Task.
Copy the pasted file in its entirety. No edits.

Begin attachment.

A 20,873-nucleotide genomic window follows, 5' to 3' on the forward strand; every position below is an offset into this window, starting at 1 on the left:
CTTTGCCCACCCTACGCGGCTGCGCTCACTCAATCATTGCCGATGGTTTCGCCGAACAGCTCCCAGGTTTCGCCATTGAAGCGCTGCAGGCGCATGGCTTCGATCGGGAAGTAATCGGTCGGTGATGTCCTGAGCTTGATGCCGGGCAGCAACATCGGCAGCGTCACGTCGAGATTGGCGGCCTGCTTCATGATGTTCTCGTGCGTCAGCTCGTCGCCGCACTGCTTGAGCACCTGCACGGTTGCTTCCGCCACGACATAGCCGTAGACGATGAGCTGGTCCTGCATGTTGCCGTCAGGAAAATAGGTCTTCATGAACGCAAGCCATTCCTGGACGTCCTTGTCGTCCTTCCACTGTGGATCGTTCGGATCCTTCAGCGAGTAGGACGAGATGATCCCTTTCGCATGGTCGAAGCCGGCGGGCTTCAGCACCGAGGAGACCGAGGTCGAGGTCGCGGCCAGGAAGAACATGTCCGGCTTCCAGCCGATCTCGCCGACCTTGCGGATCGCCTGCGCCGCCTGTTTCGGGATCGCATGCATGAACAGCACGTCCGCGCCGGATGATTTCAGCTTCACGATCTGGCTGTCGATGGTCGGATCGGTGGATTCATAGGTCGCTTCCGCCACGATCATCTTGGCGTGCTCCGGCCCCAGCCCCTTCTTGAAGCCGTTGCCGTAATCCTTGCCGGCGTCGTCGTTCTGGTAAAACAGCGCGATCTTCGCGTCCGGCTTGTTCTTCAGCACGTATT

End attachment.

A 20,873-nucleotide genomic window follows, 5' to 3' on the forward strand; every position below is an offset into this window, starting at 1 on the left:
CTTTGCCCACCCTACGCGGCTGCGCTCACTCAATCATTGCCGATGGTTTCGCCGAACAGCTCCCAGGTTTCGCCATTGAAGCGCTGCAGGCGCATGGCTTCGATCGGGAAGTAATCGGTCGGTGATGTCCTGAGCTTGATGCCGGGCAGCAACATCGGCAGCGTCACGTCGAGATTGGCGGCCTGCTTCATGATGTTCTCGTGCGTCAGCTCGTCGCCGCACTGCTTGAGCACCTGCACGGTTGCTTCCGCCACGACATAGCCGTAGACGATGAGCTGGTCCTGCATGTTGCCGTCAGGAAAATAGGTCTTCATGAACGCAAGCCATTCCTGGACGTCCTTGTCGTCCTTCCACTGTGGATCGTTCGGATCCTTCAGCGAGTAGGACGAGATGATCCCTTTCGCATGGTCGAAGCCGGCGGGCTTCAGCACCGAGGAGACCGAGGTCGAGGTCGCGGCCAGGAAGAACATGTCCGGCTTCCAGCCGATCTCGCCGACCTTGCGGATCGCCTGCGCCGCCTGTTTCGGGATCGCATGCATGAACAGCACGTCCGCGCCGGATGATTTCAGCTTCACGATCTGGCTGTCGATGGTCGGATCGGTGGATTCATAGGTCGCTTCCGCCACGATCATCTTGGCGTGCTCCGGCCCCAGCCCCTTCTTGAAGCCGTTGCCGTAATCCTTGCCGGCGTCGTCGTTCTGGTAAAACAGCGCGATCTTCGCGTCCGGCTTGTTCTTCAGCACGTATT